6. Halstead ME, Walter KD. Council on Sports Medicine and Fitness. American Academy of Pediatrics. Clinical report—sport-related concussion in children and adolescents. Pediatrics. 2010;126(3):597–615.
7. Riemann BL, Guskiewicz KM, Shields EW. Relationship between clinical and forceplate measures of postural stability. J Sport Rehabil. 1999;8:71–82.
8. Riemann BL, Guskiewicz KM. Effects of mild head injury on postural stability as measured through clinical balance testing. J Athl Train. 2000;35(1):19–25.
9. Bell DR, Guskiewicz KM, Clark MA, Padua DA. Systematic review of the balance error scoring system. Sports health. 2011;3(3):287–95.
10. Barlow M, Schlabach D, Peiffer J, Cook C. Differences in change scores and the predictive validity of three commonly used measures following concussion in the middle school and high school aged population. Int J Sports Phys Ther. 2011;6(3):150–7.
11. Finnoff JT, Peterson VJ, Hollman JH, Smith J. Intrarater and interrater reliability of the Balance Error Scoring System (BESS). PM R. 2009;1(1):50–4.
12. Valovich TC, Perrin DH, Gansneder BM. Repeat administration elicits a practice effect with the balance error scoring system but not with the standardized assessment of concussion in high school athletes. J Athl Train. 2003;38(1):51–6.
13. Mulligan IJ, Boland MA, McIlhenny CV. The balance error scoring system learned response among young adults. Sports health. 2013;5(1):22–6.
14. Wilkins JC, Valovich McLeod TC, Perrin DH, Gansneder BM. Performance on the balance error scoring system decreases after fatigue. J Athl Train. 2004;39(2):156–61.
15. Ellis MJ, Leddy J, Willer B. Multi-disciplinary management of athletes with post-concussion syndrome: an evolving pathophysiological approach. Front Neurol. 2016;7:136.
16. Alberts JL, Thota A, Hirsch J, et al. Quantification of the balance error scoring system with mobile technology. Med Sci Sports Exerc. 2015;47(10):2233–40.
17. Alberts JL, Hirsch JR, Koop MM, et al. Using accelerometer and gyroscopic measures to quantify postural stability. J Athl Train. 2015;50(6):578–88.
18. Ozinga SJ, Koop MM, Linder SM, Machado AG, Dey T, Alberts JL. Three-dimensional evaluation of postural stability in Parkinson’s disease with mobile technology. NeuroRehabilitation. 2017;41(1):211–8.
19. Ozinga SJ, Machado AG, Miller Koop M, Rosenfeldt AB, Alberts JL. Objective assessment of postural stability in Parkinson’s disease using mobile technology. Mov Disord. 2015;30:1214–1221.
20. Ozinga SJ, Linder SM, Dey T, et al. Normative performance for balance error scoring system in youth, high school, and collegiate athletes. J Athl Train. doi: 10.4085/1062-6050-129-17. [Epub ahead of print].
21. Verbecque E, Vereeck L, Hallemans A. Postural sway in children: A literature review. Gait Posture. 2016;49:402–10.
22. McCrory P, Meeuwisse W, Aubry M, et al. Consensus statement on Concussion in Sport—The 4th International Conference on Concussion in Sport held in Zurich, November 2012. Phys Ther Sport. 2013;14(2):e1–13.
23. Bernstein JPK, Calamia M, Pratt J, Mullenix S. Assessing the effects of concussion using the C3Logix Test Battery: An exploratory study. Appl Neuropsychol Adult. 2018:1–8.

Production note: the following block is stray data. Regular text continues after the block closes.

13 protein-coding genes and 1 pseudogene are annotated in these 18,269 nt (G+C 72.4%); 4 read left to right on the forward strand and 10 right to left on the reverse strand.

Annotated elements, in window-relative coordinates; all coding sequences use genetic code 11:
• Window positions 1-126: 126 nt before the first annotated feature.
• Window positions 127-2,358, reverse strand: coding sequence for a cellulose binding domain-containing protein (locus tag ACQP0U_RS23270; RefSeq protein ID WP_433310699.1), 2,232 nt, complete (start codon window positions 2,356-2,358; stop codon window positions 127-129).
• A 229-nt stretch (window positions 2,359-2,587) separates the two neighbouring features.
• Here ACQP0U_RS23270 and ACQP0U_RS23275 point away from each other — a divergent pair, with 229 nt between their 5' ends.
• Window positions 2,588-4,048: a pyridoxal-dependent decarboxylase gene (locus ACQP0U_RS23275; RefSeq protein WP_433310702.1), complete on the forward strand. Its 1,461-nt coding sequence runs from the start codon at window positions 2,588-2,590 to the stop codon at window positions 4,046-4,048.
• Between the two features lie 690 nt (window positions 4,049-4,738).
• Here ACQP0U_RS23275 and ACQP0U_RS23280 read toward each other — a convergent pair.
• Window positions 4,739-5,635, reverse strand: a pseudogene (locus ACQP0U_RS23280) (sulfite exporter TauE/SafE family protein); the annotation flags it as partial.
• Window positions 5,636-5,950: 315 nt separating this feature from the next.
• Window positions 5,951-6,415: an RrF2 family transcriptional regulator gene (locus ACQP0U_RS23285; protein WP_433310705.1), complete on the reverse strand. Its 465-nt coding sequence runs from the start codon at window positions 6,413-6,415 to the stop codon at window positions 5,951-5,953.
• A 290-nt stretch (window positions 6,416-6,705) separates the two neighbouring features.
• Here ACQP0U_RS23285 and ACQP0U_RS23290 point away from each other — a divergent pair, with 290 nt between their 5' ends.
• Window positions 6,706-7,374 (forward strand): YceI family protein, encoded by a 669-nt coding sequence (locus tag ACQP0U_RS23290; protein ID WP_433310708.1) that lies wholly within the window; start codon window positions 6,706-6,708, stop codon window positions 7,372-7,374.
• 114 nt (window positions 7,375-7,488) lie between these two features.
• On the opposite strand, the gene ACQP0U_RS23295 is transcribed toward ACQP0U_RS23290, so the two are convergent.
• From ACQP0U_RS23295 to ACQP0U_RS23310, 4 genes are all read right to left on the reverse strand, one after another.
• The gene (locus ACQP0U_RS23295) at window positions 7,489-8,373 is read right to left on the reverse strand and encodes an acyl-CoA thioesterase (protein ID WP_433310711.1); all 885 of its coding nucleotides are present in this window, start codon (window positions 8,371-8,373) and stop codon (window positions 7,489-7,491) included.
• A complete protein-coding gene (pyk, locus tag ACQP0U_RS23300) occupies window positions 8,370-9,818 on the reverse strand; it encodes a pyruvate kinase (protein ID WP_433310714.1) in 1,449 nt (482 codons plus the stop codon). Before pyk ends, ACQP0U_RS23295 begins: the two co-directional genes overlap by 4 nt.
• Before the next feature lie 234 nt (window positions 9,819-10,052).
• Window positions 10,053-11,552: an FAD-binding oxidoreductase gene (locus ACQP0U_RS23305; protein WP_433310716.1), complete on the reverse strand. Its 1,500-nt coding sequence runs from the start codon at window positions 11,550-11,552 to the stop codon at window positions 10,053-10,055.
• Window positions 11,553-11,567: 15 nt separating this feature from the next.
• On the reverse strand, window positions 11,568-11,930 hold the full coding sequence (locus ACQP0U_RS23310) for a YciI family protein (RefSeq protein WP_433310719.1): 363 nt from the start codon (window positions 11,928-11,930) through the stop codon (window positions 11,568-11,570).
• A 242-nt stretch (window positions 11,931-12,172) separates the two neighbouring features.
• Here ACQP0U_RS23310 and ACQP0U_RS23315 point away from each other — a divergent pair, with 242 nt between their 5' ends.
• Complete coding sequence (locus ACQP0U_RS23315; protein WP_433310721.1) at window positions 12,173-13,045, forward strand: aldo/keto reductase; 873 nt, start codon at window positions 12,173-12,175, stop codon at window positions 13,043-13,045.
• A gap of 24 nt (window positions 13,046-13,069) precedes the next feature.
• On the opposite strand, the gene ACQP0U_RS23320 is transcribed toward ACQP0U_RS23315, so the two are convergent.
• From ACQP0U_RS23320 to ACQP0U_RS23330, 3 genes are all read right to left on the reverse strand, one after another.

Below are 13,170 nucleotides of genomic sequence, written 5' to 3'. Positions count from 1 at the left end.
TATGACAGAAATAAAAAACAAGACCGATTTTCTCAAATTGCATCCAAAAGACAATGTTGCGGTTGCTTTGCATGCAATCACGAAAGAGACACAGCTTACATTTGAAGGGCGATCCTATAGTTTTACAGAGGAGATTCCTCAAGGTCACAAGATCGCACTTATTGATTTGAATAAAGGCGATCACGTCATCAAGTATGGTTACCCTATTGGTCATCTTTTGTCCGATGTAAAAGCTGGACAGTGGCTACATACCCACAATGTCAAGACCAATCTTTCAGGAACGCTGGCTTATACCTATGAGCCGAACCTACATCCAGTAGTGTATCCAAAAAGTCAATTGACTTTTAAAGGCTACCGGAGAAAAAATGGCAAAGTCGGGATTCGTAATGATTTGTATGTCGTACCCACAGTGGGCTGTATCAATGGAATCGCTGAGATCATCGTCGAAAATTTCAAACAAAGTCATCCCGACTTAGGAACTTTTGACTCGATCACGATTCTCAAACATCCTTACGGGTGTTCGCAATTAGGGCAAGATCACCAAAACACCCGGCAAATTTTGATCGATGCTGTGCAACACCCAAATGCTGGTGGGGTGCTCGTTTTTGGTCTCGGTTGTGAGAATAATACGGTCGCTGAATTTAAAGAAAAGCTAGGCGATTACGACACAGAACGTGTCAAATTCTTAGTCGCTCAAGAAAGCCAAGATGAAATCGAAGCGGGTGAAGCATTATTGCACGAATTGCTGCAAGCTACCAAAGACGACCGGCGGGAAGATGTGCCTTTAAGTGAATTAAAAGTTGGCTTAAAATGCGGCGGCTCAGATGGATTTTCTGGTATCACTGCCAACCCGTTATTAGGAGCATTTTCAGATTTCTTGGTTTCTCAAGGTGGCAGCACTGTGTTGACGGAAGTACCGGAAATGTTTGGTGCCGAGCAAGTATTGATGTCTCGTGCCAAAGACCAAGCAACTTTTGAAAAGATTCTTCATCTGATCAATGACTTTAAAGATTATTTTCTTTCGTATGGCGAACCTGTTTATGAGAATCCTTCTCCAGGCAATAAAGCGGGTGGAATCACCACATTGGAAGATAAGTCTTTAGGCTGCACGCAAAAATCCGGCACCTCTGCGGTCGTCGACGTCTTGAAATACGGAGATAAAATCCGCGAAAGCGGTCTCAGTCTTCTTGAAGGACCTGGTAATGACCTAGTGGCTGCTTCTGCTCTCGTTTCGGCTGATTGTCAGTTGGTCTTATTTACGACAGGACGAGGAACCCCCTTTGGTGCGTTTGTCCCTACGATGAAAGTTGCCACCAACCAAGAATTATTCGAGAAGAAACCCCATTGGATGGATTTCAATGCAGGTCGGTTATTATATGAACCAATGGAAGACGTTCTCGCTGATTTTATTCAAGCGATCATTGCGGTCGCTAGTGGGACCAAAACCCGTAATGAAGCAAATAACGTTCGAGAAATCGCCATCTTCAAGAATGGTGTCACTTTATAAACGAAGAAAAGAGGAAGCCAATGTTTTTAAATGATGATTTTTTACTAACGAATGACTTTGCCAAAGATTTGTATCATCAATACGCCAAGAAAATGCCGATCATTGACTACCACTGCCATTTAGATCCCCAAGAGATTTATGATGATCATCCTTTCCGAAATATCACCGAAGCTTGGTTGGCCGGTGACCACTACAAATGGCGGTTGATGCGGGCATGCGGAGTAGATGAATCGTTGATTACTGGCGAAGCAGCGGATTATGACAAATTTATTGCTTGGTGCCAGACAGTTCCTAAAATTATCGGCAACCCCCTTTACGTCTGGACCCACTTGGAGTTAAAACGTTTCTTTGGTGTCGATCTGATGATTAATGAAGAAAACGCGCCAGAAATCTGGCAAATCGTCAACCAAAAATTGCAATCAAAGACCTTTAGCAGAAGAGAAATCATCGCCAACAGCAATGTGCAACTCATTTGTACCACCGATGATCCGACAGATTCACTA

24. Simon M, Maerlender A, Metzger K, Decoster L, Hollingworth A, Valovich McLeod T. Reliability and concurrent validity of select C3 logix test components. Dev Neuropsychol. 2017;42:446–459.
25. Cohen J. Statistical Power Analysis for the Behavioral Sciences. Science E, editor. New York, NY: Academic Press; 1988.
26. Tamhane A. A comparison of procedures for multiple comparisons of means with unequal variances. J Am Stat Assoc. 1979;74(366):471–80.
27. King LA, Mancini M, Fino PC, et al. Sensor-based balance measures outperform modified balance error scoring system in identifying acute concussion. Ann Biomed Eng. 2017;45:2135–45.
28. King LA, Horak FB, Mancini M, et al. Instrumenting the balance error scoring system for use with patients reporting persistent balance problems after mild traumatic brain injury. Arch Phys Med Rehabil. 2014;95(2):353–9.
29. Doherty C, Zhao L, Ryan J, Komaba Y, Inomata A, Caulfield B. Quantification of postural control deficits in patients with recent concussion: an inertial-sensor based approach. Clin Biomech (Bristol, Avon). 2017;42:79–84.
30. Parker TM, Osternig LR, van Donkelaar P, Chou LS. Balance control during gait in athletes and non-athletes following concussion. Med Eng Phys. 2008;30(8):959–67.
31. Buckley TA. Acute and Lingering Impairments in Post-concussion Postural Control. In: Slobounov S, Sebastianelli W, editors. Concussions in Athletics. New York, NY: Springer; 2014.
32. Furman GR, Lin CC, Bellanca JL, Marchetti GF, Collins MW, Whitney SL. Comparison of the balance accelerometer measure and balance error scoring system in adolescent concussions in sports. Am J Sports Med. 2013;41(6):1404–10.
33. Balaban B, Tok F. Gait disturbances in patients with stroke. PM R. 2014;6(7):635–42.
34. Berg KO, Maki BE, Williams JI, Holliday PJ, Wood-Dauphinee SL. Clinical and laboratory measures of postural balance in an elderly population. Arch Phys Med Rehabil. 1992;73(11):1073–80.
35. Horak FB. Clinical measurement of postural control in adults. Phys Ther. 1987;67(12):1881–5.
36. Hirabayashi S, Iwasaki Y. Developmental perspective of sensory organization on postural control. Brain Dev. 1995;17(2):111–3.
37. Steindl R, Kunz K, Schrott-Fischer A, Scholtz AW. Effect of age and sex on maturation of sensory systems and balance control. Dev Med Child Neurol. 2006;48(6):477–82.
38. Hayes KC. Biomechanics of postural control. Exerc Sport Sci Rev. 1982;10:363–91.
39. Winter DA, Prince F, Frank JS, Powell C, Zabjek KF. Unified theory regarding A/P and M/L balance in quiet stance. J Neurophysiol. 1996;75(6):2334–43.
40. Kuo AD, Zajac FE. Human standing posture: multi-joint movement strategies based on biomechanical constraints. Prog Brain Res. 1993;97:349–58.
41. Pawlowski B, Grabarczyk M. Center of body mass and the evolution of female body shape. Am J Hum Biol. 2003;15(2):144–50.
42. Shumway-Cook A, Horak FB. Assessing the influence of sensory interaction of balance. Suggestion from the field. Phys Ther. 1986;66(10):1548–50.


Supplemental Digital Content

© 2018 American College of Sports Medicine